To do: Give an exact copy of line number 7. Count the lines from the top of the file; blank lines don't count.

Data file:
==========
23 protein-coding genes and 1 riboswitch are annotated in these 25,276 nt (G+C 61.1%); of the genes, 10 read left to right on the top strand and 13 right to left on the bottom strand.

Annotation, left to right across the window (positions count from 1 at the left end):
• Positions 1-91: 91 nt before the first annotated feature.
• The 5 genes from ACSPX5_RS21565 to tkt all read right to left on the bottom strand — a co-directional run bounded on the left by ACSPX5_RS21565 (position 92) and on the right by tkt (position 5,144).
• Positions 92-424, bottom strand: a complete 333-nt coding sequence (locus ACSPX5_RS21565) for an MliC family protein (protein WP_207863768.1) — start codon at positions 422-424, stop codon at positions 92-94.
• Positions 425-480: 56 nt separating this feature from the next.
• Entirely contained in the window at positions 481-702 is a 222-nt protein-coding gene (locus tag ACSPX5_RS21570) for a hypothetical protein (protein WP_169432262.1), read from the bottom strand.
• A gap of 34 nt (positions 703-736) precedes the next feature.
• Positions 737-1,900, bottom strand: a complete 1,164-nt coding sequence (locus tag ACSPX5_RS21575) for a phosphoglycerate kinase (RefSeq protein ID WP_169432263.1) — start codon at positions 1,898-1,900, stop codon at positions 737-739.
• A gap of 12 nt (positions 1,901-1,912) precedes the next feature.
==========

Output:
• Entirely contained in the window at positions 481-702 is a 222-nt protein-coding gene (locus tag ACSPX5_RS21570) for a hypothetical protein (protein WP_169432262.1), read from the bottom strand.